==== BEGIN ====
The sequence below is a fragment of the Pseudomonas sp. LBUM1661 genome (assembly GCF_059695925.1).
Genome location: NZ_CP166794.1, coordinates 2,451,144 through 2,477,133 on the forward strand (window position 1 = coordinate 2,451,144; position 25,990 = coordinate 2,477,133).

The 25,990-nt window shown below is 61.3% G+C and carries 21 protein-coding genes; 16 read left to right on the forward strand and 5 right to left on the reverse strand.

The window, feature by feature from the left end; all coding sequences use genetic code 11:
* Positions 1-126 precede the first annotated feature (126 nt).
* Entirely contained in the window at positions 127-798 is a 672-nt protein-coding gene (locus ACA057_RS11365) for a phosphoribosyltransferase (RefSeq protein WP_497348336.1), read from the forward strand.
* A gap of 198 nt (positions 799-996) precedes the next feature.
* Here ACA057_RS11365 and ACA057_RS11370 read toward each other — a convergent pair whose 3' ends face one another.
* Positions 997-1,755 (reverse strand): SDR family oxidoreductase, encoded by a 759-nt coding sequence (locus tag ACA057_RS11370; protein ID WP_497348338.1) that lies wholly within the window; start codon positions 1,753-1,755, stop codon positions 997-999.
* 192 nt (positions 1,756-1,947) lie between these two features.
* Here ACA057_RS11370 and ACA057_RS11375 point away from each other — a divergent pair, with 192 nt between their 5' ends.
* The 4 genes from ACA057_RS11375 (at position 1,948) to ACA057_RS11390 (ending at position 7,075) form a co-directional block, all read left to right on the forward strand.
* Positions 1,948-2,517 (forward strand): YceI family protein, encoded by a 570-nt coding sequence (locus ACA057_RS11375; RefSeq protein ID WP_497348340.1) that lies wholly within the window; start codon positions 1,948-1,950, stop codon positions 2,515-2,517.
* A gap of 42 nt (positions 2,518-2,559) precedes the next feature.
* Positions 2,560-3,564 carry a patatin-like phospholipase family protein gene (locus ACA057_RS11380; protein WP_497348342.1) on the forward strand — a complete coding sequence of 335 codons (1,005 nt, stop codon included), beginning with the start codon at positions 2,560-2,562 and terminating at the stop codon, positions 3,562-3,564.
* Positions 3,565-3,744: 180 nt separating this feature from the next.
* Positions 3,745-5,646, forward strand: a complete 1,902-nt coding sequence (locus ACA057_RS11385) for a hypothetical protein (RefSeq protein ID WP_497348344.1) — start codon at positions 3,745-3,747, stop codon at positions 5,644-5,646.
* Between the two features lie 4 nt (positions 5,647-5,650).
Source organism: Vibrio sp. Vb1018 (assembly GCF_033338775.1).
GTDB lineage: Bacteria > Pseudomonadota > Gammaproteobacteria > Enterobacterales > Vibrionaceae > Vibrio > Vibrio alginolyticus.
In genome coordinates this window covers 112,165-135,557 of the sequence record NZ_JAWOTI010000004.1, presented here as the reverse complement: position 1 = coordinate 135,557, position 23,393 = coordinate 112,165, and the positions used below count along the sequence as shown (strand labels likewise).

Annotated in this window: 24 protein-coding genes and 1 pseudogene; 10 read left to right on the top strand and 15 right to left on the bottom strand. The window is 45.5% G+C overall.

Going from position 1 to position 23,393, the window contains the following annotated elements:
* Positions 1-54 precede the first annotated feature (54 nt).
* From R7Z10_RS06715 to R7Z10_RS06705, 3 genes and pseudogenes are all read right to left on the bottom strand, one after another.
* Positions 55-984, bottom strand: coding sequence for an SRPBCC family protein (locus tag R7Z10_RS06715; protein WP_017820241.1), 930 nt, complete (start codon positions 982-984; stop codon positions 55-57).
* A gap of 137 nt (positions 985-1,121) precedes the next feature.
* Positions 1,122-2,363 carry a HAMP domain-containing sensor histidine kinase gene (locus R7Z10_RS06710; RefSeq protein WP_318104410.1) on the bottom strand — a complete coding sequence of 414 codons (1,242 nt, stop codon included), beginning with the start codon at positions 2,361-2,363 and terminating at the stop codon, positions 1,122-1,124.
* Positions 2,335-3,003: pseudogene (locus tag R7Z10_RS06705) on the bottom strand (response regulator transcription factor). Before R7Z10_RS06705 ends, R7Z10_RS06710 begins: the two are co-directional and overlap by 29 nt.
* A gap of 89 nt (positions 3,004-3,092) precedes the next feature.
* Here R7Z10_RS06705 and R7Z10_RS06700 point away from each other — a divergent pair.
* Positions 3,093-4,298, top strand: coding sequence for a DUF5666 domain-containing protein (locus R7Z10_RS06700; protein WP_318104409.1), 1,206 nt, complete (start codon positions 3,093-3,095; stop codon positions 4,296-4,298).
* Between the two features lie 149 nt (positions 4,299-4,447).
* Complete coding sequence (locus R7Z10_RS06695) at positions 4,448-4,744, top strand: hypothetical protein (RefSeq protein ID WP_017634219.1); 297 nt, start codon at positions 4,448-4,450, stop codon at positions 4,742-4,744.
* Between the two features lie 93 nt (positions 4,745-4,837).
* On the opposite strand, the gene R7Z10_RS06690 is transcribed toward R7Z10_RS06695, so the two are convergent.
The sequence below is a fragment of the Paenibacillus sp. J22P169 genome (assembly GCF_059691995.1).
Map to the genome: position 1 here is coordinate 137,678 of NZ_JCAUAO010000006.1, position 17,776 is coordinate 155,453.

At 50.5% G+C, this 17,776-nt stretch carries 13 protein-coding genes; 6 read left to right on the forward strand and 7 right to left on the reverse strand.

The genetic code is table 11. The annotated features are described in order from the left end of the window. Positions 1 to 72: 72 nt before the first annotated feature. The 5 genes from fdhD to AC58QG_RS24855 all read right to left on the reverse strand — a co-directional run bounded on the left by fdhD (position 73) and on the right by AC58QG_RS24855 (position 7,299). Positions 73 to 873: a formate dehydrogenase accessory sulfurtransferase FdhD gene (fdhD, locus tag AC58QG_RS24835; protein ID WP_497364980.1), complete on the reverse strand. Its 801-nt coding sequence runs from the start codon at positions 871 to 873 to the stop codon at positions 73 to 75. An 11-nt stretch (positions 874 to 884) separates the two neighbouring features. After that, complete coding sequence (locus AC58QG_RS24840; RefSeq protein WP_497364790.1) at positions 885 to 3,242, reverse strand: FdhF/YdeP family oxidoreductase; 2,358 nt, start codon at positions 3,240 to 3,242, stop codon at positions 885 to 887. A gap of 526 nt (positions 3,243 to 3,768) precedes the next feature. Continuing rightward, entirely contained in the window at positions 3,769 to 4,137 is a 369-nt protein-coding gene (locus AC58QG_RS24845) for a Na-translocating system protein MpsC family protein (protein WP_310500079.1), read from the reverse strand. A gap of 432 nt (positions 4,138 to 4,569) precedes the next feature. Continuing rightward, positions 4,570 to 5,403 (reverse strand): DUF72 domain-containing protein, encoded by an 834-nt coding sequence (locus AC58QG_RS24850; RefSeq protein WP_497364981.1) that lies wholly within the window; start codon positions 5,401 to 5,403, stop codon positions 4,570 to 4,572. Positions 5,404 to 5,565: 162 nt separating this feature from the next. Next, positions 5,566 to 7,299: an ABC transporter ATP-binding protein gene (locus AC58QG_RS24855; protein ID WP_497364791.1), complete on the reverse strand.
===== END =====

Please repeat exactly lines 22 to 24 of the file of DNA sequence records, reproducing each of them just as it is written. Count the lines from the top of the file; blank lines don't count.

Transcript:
Annotated in this window: 24 protein-coding genes and 1 pseudogene; 10 read left to right on the top strand and 15 right to left on the bottom strand. The window is 45.5% G+C overall.

Going from position 1 to position 23,393, the window contains the following annotated elements:
* Positions 1-54 precede the first annotated feature (54 nt).